I'm also a long distance runner. I had to stop running for a few years due to my asthma, and I was really excited when I was able to start running again. During certain times of the year, I have problems running. I have to slow my pace and sometimes have to stop and walk because I get so tired and have problems breathing. It gets a little frustrating, but I've learned to be patient with myself during those times. This year I decided to take a different approach to the situation by incorporating other endurance activities, such as swimming and biking, into my schedule. Incorporating those activities into my schedule has allowed me to increase my training volume and intensity because they don't trigger my asthma much. Even though I'm running less, I've noticed an improvement in my stamina.
Long term use of prednisone definitely has consequences. You probably wake up feeling like a zombie in the morning because you aren't breathing well at night. That probably affects everything you do for the entire day, including running. You didn't say whether you've tried other medicines like Symbicort, Advair or Dulera, which all have long-acting bronchodilators that last through the night so you can get a good sleep and wake up feeling better in the morning. If you haven't tried any of those medicines, it would be worthwhile to try one. Also, you didn't mention whether you were allergy tested. It's worth the effort because allergies can make asthma worse.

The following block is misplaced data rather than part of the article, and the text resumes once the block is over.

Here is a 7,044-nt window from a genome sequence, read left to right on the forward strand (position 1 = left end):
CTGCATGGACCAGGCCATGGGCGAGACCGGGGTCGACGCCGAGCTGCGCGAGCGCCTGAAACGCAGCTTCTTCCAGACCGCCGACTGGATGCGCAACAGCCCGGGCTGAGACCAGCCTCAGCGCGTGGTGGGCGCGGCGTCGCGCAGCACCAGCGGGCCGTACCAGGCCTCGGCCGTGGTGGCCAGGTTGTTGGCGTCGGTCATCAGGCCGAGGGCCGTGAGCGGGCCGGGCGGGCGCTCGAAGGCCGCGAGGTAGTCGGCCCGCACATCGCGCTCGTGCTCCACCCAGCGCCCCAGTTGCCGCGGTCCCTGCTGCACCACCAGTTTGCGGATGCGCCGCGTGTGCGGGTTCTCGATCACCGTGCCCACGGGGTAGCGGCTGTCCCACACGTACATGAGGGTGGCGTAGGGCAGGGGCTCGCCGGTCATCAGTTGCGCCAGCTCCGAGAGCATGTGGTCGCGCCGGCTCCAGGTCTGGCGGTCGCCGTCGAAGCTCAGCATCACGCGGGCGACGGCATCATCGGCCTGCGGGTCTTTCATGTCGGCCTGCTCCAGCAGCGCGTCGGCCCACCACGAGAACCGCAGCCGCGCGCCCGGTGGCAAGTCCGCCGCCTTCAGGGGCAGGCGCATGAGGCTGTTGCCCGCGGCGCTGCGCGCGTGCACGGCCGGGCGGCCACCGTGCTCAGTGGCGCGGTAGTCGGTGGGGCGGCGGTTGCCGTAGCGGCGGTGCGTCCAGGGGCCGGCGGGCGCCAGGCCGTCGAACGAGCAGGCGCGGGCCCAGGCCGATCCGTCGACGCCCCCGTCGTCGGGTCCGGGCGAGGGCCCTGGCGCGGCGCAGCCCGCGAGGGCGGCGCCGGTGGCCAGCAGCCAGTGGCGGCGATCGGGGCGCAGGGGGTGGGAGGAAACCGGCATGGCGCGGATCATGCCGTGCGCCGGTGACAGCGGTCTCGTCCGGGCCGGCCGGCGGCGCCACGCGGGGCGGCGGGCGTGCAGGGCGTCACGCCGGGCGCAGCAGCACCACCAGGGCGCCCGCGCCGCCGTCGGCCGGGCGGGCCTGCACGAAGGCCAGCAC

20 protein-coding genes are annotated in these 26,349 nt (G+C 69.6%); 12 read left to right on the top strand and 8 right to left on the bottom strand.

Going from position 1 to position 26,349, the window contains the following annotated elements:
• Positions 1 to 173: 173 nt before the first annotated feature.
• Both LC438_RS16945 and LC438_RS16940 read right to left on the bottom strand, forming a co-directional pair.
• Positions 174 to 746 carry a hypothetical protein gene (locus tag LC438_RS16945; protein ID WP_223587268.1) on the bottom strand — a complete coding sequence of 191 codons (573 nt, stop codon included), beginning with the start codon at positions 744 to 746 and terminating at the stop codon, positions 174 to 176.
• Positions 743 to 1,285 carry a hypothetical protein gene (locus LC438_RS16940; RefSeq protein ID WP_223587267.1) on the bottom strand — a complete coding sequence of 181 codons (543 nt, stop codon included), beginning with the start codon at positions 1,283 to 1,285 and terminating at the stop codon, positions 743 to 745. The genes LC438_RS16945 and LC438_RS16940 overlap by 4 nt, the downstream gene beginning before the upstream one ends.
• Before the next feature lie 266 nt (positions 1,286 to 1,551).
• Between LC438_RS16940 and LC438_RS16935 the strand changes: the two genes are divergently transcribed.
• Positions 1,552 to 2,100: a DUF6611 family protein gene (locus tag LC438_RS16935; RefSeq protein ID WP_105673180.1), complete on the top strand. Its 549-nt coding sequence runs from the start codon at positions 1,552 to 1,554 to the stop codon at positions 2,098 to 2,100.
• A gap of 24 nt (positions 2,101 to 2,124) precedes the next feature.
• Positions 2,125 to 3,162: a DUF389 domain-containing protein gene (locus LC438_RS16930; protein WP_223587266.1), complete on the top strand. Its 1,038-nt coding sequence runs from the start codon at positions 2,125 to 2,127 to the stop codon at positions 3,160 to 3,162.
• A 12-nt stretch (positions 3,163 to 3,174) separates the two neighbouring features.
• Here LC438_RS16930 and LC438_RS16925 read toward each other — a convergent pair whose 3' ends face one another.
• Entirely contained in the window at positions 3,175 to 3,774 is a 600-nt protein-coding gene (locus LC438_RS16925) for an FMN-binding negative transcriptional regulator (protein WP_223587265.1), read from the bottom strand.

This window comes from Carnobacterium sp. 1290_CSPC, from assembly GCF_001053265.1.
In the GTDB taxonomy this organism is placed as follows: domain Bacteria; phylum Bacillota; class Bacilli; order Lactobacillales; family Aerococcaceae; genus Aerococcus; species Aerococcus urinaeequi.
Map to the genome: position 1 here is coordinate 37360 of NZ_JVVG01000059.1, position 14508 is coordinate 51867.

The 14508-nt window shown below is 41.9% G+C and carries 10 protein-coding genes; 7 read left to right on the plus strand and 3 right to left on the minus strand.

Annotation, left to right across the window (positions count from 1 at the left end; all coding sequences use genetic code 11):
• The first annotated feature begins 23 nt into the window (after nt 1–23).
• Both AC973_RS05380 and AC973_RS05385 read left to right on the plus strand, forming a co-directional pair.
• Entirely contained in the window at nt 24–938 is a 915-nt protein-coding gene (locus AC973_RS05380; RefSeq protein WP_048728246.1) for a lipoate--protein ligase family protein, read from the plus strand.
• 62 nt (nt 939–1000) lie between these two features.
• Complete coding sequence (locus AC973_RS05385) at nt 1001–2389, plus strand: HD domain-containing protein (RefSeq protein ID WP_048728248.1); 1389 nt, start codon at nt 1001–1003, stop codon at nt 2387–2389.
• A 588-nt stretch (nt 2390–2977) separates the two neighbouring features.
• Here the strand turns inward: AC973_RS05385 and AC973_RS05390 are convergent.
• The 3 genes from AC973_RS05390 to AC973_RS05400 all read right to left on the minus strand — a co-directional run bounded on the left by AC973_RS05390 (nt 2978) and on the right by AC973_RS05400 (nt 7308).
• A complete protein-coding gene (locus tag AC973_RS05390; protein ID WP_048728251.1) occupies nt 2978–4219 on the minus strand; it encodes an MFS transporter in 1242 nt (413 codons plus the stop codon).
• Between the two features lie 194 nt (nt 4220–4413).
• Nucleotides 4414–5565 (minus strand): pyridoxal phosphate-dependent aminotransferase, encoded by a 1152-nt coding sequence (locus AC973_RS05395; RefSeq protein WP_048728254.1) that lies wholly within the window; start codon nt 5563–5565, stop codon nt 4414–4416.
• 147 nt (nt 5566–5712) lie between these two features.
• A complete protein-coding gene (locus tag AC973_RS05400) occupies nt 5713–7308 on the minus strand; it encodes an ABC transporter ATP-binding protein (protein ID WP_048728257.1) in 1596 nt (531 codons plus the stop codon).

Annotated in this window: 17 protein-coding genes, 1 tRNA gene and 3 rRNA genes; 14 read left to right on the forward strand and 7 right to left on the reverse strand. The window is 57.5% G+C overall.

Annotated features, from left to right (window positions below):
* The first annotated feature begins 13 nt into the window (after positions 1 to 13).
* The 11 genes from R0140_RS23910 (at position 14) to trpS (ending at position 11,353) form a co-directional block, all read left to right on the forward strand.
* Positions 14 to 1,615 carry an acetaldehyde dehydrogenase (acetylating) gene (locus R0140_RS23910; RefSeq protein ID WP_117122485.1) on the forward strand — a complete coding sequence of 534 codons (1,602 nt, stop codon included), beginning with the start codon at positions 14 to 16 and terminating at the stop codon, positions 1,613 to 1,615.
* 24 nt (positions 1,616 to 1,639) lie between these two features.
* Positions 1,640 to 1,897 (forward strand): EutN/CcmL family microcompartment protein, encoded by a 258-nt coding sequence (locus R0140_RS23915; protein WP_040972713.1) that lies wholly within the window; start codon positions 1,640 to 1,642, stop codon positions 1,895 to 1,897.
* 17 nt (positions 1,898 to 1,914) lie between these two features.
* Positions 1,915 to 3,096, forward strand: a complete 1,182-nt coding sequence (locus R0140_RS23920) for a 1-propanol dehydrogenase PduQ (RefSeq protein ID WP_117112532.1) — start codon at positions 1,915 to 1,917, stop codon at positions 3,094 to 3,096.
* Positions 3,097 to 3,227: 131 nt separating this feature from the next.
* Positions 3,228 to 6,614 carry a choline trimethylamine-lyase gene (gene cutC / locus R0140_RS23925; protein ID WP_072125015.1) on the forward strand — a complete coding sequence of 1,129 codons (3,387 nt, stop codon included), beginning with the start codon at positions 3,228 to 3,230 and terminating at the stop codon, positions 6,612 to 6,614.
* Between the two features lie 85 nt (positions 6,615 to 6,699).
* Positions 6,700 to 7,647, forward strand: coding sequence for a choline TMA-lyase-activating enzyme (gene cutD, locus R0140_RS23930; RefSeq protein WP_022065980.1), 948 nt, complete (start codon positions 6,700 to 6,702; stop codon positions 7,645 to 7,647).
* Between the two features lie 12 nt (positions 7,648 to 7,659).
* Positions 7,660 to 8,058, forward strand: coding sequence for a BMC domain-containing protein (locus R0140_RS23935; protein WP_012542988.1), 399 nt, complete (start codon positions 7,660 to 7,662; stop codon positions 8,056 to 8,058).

I'm sorry I can't give you any advice as to what I'd do if I were in your situation. I know I love running, and I was really bummed when I had to stop due to my asthma. It was part of my identity, and I felt like I was losing part of myself. I really think you're having problems with nocturnal asthma, which is affecting your entire day. Once you get that under control, I think you'll be fine.
I wish you the best of luck in finding a resolution.View Thread
It's actually pretty hard to find work from home contracts. Many employers want to know exactly what their employees are doing, hence, they make them come into the office. I've been lucky at finding work from home contracts, but I think my luck ran out. I wasn't able to find any work from home contracts, and I'm tired of the applying for jobs and interviewing scenario that comes up every few months when a contract ends. I came across a permanent position that seemed like a good fit so I sent in my resume, and they hired me. Fortunately, I haven't noticed much in the way of office politics so far.
What's the difference between a rehab therapist and a physical therapist? I'm assuming there's a difference because you refer to yourself a therapist in physical medicine and rehab, not a physical therapist.
When I do yoga stretches that involve hip flexibility, I really suck. My hips aren't very flexible. I don't know what kind of rotation this is, but when I cross my legs (ankle over knee), my right hip feels really tight. I can't rotate my right leg very well the other way, either. When I was in the Army and we had to qualify with our weapons, I couldn't get in the right firing position because my right leg wouldn't rotate inward very much. My foot would kind of be sticking in the air instead of resting on my left leg. It made it a little hard to balance myself when I fired my weapon.